Friday, October 27, 2017

Minecraft Cake


We decided to brave the world of making our own birthday cake for Tyler's birthday party because we are gluttons for punishment. It truly became one of those "let's make the cake, they said. how hard can bit be, they said..." 

In the end, the birthday boy was thrilled... and it wasn't a Pinterest Fail of epic proportions. 

We started off researching what we needed to make and collecting supplies. We made a 4 layer cake that started with a 12x12x2 inch cake pan... in reality, we cut about 2 inches off of it so it was 10 inches on each side and 8 inches high when it was all said and done.

To make cakes of this size, each layer required a double batch of cake... so for ours, each layer represents 2 cake mixes. We chose to do 2 layers of white and 2 layers of chocolate cake. 


We started making our cake on the Tuesday before the party (Saturday) -- on that day we only made the cakes. We let the cakes rest the night in our cube-shaped cooler that John layered delicately with cooling racks and cake pans.


On Wednesday, we made our butter-cream icing and built the main structure of the cake. We used the Wilton recipe made with shorting (we did the variation for stiff white butter-cream) because we wanted to make sure that the structure of the cake wouldn't be susceptible to falling over if it got to be room temperature while sitting at the party. It took about 3 double batches of icing to cover the entire cake. I used a pastry bag and a cake frosting tip to make this easier on myself. We also chose to dye the frosting brown so that you wouldn't see white if there were any gaps in our fondant pixels. From here, the cake was placed in our outside refrigerator.

On Thursday, we dyed all of our fondants - we ended up with 3 shades, 3 shades of brown, and gray. To cover this entire cake, we used one 5 pound box of Wilton White Decorator Preferred Fondant. John made a template (yes, we would share if asked) in Excel that told us the total number of squares we would need and then we were able to break it down by how many of each shade we would need.

On Friday, we cut out a billion and one fondant pixels. We used a cookie cutter of sorts that allowed us to cut nine 1 inch squares of fondant each time you cut. We had to use some powdered sugar in place of flour while rolling out our pixels. We placed them on sheet trays and then into the fridge for the night. We were a bit worried about the fondant falling off the cake before the party - so we opted to put them on the cake that morning. By the end of the night Friday:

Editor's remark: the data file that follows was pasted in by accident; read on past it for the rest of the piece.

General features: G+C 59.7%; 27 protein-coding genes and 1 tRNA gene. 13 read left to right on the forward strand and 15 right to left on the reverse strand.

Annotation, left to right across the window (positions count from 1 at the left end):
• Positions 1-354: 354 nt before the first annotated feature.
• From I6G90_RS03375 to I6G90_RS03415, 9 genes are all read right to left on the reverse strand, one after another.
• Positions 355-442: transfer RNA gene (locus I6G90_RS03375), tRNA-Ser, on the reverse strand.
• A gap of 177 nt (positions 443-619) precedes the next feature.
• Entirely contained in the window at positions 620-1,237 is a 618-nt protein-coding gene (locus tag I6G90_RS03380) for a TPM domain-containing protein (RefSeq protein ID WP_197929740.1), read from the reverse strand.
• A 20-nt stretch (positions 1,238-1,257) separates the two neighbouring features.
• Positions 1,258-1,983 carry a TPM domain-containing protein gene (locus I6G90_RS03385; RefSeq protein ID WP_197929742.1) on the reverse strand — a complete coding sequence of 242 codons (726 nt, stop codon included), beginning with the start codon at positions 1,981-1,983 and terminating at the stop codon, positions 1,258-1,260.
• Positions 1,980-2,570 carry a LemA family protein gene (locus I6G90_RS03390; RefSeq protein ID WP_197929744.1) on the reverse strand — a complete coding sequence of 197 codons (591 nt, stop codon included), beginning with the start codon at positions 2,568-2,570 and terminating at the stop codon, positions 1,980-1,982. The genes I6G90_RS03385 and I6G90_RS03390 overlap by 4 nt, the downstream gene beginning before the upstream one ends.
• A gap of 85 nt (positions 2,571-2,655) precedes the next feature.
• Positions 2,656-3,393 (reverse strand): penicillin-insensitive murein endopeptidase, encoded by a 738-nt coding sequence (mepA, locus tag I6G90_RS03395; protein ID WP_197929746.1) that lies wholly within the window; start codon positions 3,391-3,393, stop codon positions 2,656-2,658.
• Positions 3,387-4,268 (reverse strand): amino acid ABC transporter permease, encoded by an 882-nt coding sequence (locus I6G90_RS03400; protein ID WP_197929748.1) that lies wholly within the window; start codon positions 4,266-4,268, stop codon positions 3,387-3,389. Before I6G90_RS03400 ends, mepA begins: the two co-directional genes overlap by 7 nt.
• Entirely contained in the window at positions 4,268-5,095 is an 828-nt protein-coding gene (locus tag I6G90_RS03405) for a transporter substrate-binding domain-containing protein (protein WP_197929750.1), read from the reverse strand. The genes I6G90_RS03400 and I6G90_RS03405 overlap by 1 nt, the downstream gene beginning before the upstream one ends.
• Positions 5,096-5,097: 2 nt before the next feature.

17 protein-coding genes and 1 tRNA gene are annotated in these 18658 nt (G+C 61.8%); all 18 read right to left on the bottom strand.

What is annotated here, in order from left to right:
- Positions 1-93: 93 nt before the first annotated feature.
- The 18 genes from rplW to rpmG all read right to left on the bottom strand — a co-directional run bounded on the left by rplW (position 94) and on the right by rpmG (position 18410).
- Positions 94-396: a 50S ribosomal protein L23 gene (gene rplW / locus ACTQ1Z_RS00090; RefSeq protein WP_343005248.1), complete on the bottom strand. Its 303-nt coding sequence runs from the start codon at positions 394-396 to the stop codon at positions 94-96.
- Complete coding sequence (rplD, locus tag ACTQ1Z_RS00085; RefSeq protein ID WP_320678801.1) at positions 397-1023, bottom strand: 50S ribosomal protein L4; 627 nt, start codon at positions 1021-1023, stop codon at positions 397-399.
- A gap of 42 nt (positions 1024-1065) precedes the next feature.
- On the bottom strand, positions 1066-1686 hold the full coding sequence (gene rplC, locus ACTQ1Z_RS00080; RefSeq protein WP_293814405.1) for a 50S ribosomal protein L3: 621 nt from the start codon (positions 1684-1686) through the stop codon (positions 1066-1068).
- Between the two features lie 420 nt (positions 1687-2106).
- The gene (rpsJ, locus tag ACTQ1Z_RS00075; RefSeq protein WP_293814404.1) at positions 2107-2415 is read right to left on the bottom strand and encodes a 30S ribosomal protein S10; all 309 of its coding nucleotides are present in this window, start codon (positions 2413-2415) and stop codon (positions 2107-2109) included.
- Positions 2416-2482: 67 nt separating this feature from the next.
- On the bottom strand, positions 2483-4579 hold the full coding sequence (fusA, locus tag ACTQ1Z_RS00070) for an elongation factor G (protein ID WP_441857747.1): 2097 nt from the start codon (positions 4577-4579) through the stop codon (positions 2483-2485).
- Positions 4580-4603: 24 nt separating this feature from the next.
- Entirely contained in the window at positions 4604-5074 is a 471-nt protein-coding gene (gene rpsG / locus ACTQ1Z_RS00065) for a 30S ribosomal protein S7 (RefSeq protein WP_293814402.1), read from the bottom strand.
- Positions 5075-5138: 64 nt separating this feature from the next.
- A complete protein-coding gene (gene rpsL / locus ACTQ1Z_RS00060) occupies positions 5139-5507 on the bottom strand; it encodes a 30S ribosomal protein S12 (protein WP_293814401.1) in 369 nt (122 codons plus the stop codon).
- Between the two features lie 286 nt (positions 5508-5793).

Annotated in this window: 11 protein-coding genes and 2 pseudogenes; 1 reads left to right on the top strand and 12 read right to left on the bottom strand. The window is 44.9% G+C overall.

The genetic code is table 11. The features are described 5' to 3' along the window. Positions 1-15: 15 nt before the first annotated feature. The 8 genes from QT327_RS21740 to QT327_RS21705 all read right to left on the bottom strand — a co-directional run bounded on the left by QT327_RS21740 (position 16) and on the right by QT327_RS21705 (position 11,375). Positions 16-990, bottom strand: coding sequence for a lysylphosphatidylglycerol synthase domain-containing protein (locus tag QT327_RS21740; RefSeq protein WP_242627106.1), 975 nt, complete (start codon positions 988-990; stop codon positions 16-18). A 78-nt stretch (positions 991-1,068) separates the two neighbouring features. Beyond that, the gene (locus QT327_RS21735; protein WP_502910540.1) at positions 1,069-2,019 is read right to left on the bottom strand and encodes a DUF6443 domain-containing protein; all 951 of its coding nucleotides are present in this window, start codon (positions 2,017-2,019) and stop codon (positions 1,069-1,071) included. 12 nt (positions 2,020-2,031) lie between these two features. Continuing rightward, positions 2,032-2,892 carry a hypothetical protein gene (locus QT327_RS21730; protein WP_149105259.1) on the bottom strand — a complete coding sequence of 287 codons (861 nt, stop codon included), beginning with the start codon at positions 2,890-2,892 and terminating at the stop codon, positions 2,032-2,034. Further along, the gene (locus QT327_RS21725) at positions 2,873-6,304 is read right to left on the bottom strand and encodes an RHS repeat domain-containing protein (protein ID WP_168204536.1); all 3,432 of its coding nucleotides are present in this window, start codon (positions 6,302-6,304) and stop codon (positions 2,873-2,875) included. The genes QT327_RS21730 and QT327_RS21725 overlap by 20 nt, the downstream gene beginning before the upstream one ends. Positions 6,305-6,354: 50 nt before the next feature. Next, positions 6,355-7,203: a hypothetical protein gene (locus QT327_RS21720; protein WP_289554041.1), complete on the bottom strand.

1. We printed our templates and put them on our cookie sheets 
  2. We put a layer of wax paper on top (starting with the top layer of the cake)
  3. We filled in our pixels and made sure to stick the fondant squares together - start with the top of the cake as that is the last layer you adhere to the cake
  4. Repeat with a template for the sides and wax paper
  5. As each layer was finished we took the wax paper and layered them all on to one cookie sheet
  6. We let the 5 walls chill overnight in our refrigerator


Saturday morning (at like 10:30 -- the party was at 12), we did the final adhering to the sides of the cake. We put our layers of pixels (one side at a time) on the back of a cookie sheet. We gently brushed it with water, and positioned them onto the cake - then we took a fondant smoother to press the sides into the butter-cream on the cake. When you adhere the top, you don't need to brush it with water - and we used an extra cake board so that we could just flip it over onto the top of the cake.

It didn't end up perfectly, but for our very first attempt at cake decorating -- it went pretty well!


Tyler's Aunt, Susan, made the Creeper, Steve, and pig for the top of the cake... he was thrilled with how it turned out. 

If you decide to make one of these on your own, please let us know and we'd be happy to pay our lessons learned forward and help you as much as we can!